Bail ‘Reform’ Leads to Alleged Capital Murderer’s Release

Bryce Jones removed his ankle bracelet in a hardware store parking lot in McKinney on Thursday. | Image by Fox 4 News DFW

A North Texas manhunt came to an end Friday when a 20-year-old indicted for capital murder turned himself in to police after cutting off his electronic ankle monitor and allegedly violating the conditions of his house arrest.

The U.S. Marshals Fugitive Task Force stated that Bryce Jones removed his ankle bracelet in a hardware store parking lot in McKinney on Thursday.


Jones maintained his fugitive status for about a day before turning himself in, marking the third time in a month that electronic ankle monitoring failed to secure a potentially dangerous suspect, as previously reported in The Dallas Express.

Jones and three others were arrested and charged in a triple homicide in Dallas on July 4 of last year. He and several other suspects fired more than 100 rounds in a deadly shootout during a Hamilton Park neighborhood block party.

Following Jones’ arrest, a magistrate judge set his bail at $1.5 million, citing the supposed danger he would pose to the community if he were released, according to court documents.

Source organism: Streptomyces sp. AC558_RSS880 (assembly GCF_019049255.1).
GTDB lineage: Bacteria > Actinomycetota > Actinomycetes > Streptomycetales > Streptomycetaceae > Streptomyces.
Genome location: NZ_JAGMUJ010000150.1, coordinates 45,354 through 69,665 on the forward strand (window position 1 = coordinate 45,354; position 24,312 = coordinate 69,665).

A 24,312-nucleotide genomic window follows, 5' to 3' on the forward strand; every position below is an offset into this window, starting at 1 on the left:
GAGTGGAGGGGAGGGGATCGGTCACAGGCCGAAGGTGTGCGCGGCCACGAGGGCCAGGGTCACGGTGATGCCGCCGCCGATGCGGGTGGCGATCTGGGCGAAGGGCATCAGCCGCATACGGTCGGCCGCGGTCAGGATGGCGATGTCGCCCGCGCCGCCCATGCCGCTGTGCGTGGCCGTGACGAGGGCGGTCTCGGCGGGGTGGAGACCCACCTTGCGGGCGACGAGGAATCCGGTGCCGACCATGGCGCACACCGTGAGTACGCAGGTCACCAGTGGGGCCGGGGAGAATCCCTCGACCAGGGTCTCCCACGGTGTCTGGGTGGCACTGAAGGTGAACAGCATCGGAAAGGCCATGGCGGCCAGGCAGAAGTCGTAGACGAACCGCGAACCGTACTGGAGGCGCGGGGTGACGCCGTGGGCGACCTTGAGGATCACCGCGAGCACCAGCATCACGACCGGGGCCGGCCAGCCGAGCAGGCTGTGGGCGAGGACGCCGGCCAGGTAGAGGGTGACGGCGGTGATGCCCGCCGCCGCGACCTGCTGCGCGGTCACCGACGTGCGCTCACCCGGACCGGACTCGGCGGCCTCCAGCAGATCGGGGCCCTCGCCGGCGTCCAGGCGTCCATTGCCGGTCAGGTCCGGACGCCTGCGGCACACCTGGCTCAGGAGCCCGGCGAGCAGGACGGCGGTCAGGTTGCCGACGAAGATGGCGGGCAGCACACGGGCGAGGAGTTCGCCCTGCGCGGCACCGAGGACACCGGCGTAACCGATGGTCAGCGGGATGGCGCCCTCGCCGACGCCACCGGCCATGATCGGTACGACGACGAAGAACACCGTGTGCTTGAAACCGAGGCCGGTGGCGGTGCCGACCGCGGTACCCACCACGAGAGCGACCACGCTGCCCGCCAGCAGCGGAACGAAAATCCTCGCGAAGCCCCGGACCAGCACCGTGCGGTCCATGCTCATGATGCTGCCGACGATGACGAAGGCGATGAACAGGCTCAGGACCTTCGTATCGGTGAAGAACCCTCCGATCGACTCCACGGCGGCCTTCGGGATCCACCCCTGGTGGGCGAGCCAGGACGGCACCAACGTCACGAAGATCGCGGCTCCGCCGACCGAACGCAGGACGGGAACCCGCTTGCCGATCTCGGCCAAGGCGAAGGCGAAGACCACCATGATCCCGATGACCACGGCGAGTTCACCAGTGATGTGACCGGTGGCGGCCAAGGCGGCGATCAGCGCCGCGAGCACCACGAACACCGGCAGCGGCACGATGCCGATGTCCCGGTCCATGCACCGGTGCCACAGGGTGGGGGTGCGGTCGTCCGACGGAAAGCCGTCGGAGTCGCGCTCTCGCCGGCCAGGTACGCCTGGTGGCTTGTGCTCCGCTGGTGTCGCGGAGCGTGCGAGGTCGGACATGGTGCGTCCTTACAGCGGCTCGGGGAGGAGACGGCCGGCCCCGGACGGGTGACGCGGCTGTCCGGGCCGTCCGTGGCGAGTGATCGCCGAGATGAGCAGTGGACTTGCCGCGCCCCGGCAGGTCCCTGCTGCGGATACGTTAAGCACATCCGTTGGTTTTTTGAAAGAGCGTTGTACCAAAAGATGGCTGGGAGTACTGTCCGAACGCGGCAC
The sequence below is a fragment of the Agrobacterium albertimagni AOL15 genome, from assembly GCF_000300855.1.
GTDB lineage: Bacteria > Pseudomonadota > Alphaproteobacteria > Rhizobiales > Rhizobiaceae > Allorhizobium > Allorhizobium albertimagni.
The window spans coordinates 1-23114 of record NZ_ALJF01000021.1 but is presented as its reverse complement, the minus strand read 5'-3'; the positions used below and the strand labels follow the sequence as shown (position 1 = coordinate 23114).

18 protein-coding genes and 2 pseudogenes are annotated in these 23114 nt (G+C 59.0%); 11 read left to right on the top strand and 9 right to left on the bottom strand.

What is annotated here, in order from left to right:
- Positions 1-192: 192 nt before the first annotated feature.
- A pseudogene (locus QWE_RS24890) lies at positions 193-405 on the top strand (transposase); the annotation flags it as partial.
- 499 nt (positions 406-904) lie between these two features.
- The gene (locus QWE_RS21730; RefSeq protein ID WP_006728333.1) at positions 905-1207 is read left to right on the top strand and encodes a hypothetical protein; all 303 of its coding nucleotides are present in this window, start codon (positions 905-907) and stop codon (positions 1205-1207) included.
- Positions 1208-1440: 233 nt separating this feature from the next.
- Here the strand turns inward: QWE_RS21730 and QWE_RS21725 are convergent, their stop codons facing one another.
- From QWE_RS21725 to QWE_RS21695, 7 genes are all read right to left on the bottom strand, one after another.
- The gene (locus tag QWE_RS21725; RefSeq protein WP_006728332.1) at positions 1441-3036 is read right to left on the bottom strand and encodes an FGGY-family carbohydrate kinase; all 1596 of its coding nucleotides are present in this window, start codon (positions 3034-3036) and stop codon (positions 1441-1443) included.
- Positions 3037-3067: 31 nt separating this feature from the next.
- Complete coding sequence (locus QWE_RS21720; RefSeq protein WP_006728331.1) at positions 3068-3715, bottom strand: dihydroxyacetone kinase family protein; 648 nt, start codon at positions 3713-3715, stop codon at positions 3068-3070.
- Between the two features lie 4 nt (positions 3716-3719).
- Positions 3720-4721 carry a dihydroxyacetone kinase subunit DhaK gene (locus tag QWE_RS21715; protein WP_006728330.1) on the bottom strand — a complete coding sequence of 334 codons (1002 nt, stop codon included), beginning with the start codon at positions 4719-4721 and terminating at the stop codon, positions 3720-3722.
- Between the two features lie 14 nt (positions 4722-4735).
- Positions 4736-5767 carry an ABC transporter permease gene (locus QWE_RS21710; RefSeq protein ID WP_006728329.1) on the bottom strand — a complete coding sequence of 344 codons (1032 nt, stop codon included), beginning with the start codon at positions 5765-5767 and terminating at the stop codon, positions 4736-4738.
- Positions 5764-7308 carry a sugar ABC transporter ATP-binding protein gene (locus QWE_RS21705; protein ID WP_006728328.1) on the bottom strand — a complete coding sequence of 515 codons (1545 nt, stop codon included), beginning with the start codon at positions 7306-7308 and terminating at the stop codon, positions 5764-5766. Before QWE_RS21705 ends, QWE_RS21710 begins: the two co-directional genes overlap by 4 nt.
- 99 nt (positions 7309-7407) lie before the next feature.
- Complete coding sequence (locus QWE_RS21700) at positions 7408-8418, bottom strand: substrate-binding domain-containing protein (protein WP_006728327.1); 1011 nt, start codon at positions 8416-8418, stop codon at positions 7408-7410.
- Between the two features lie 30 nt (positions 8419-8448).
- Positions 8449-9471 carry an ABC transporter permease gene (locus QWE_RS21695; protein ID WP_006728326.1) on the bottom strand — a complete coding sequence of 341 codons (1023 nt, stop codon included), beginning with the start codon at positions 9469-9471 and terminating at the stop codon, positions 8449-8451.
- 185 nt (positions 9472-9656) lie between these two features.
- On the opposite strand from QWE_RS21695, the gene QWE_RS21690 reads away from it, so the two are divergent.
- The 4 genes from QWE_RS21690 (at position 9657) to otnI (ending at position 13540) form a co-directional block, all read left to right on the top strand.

However, in December 2021, Jones got his bail reduced to $400,000.

A district judge signed off on his release from jail on January 6, 2022. Prosecutors argued against the court’s move but to no avail. Jones made bail and submitted to house arrest and electronic ankle monitoring.

The Dallas Express spoke with Jones’ attorney, Thomas Cox III, and he explained that Dallas County judges are abiding by a federal court order that limits their discretion when it comes to setting bail.

“Judges have to show they take into account how much money a defendant has when ruling on the amount,” he said, noting that all of Dallas County’s criminal court judges are named as defendants in the lawsuit that led to the order. His client, for instance, had to be awarded a bail that he could reasonably afford to pay.

The American Civil Liberties Union of Texas and other civil rights groups filed the suit back in 2018, alleging the county “routinely ignored an arrestee’s ability to pay money bail, still uses arbitrary bail schedules, and has made no real progress on their practices.”

One of the suit’s plaintiffs, Susanne Pringle, legal director of the Texas Fair Defense Project, praised the federal court’s ruling, stating, “This injunction is especially important because it’s the first in Texas that applies to people facing felony charges, as well as misdemeanor charges.”

Similarly, recently re-elected District Attorney John Creuzot has been the subject of criticism for his promotion and support of the bail “reform” movement. Cruezot argued that the system should be changed so that “poor defendants are [not] kept in jail because of their economic disadvantages

As previously reported in The Dallas Express, the move put him at odds with Dallas police chief Eddie Garcia, who argued that the types of policies Creuzot supported made the city less safe.